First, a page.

Message 4 of 5 , 21 Jul
            One thing I forgot to mention is that at 14yrs old my Cavalier is not on ANY traditional heart medications except Amlodipine for blood pressure, just supplements and herbs.  We also have recently taken her off Lasix which is quite remarkable. Btw, She hasn't been vaccinated in over five years. Have a conversation about vaccinations with the holistic vet.  Please lets us know how it goes!
          • Judithwm@yahoo.com
            Dear Cavalier List Members, Thank you all who responded to my email and put my mind at ease. The visit went well and confirmed that we suspected about the
            Message 5 of 5 , 23 Jul
              Dear Cavalier List Members,

              Thank you all who responded to my email and put my mind at ease. The visit went well and confirmed that we suspected about the reason for the gagging.
              Although this vet first practiced Western medicine, now she is fully trained as an alternative medicine practitioner. She uses Chinese medicine, such as tea and acupuncture.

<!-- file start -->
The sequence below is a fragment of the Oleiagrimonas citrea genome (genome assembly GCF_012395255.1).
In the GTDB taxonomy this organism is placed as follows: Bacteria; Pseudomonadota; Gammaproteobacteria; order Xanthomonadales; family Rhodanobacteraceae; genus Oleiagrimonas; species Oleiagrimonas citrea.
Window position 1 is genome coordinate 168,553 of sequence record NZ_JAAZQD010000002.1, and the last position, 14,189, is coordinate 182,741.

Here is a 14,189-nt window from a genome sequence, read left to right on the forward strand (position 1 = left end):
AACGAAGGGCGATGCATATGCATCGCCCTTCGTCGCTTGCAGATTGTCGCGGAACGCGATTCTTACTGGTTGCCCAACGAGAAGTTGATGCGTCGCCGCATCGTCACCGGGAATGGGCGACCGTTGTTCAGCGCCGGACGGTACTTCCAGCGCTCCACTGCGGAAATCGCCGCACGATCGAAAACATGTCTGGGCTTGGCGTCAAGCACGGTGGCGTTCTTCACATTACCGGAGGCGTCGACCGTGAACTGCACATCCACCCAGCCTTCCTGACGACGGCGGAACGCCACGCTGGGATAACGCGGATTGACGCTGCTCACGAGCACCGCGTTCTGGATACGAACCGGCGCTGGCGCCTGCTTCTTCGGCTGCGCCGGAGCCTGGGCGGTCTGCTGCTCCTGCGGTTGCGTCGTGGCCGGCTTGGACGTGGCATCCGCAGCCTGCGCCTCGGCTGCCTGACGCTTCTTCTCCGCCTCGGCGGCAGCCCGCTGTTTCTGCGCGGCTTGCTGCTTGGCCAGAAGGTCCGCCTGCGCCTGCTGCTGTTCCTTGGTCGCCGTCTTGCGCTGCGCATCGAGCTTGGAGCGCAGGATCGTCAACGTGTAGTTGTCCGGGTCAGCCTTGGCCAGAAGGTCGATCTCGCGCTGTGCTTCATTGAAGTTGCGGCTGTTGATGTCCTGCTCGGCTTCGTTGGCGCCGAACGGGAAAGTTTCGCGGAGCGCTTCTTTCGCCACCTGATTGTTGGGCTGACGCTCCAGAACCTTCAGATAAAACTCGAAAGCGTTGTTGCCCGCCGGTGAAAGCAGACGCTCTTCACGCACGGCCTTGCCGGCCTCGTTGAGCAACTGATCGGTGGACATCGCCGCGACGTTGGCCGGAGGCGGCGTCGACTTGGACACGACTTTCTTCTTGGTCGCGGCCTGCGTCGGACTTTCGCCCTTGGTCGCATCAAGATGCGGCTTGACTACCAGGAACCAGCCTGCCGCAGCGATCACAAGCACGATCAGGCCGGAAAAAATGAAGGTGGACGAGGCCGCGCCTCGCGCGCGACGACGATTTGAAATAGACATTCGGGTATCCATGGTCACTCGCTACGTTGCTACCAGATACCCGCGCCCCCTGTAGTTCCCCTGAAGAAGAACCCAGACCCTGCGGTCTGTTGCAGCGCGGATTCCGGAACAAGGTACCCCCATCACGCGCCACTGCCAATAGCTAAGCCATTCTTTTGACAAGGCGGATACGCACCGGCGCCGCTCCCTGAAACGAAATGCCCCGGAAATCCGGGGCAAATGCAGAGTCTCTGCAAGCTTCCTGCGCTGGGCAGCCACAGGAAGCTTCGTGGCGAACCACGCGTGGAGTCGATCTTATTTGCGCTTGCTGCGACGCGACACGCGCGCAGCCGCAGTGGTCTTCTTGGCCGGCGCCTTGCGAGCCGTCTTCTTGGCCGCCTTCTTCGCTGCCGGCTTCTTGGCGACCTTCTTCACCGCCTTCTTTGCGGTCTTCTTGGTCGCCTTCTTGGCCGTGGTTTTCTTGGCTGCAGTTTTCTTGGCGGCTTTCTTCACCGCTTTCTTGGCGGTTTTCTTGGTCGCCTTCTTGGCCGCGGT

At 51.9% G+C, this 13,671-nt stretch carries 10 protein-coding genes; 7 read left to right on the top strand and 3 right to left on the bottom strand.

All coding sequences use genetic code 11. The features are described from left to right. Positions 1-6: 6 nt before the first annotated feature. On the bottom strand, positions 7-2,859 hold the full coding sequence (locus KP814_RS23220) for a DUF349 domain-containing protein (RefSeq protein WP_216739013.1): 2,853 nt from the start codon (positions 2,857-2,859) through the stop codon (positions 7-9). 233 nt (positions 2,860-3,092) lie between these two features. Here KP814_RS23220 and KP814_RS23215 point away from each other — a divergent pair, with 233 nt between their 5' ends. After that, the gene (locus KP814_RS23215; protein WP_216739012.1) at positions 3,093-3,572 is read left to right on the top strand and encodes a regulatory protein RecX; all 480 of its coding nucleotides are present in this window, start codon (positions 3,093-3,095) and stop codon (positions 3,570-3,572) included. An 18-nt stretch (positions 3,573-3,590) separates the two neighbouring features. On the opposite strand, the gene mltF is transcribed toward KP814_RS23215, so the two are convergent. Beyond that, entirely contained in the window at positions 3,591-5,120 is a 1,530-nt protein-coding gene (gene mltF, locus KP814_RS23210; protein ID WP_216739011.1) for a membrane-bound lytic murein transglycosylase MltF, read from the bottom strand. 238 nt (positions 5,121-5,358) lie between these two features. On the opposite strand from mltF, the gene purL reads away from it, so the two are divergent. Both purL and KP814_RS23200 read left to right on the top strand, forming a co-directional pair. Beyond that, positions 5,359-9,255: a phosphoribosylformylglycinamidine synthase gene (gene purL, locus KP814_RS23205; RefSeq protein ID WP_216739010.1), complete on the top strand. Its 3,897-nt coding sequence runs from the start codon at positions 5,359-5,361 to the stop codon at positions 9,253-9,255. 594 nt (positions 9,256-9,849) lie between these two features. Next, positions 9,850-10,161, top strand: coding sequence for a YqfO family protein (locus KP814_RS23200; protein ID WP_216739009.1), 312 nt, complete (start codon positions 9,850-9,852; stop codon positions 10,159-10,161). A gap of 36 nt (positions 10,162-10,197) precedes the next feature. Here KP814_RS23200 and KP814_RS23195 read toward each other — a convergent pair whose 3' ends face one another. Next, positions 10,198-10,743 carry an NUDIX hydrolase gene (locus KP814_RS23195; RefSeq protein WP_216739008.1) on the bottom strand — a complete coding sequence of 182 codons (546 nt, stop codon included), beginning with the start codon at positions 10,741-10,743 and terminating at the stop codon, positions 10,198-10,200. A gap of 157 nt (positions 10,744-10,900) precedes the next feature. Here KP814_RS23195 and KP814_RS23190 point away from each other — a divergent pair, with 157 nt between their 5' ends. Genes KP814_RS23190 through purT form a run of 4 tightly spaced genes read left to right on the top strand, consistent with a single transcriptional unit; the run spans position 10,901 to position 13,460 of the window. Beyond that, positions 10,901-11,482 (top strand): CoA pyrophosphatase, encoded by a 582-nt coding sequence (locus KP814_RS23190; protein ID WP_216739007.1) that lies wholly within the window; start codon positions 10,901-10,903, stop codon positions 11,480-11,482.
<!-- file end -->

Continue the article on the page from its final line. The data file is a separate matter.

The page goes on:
To mitigate the gagging, she recommended "Concentrated Breathe Easier B" tea which is in a capsule. My dog takes 2 caps/day. We will be watching him for 3 weeks, then have a recheck appointment schedule with the vet. For the hind leg weakness she recommended acupuncture to increase the "chi". The vet thought that a 6-weeks course of acupuncture would be a good start. Although it wasn't mentioned during the visit, I noticed that my Cavalier is up two pounds from 2 our last visit to another vet's office which was two months ago. Although he doesn't know it yet, we will be working on loosing weight in the next couple of weeks to help with his mobility issues.

              Best regards,

              Judith W. Mills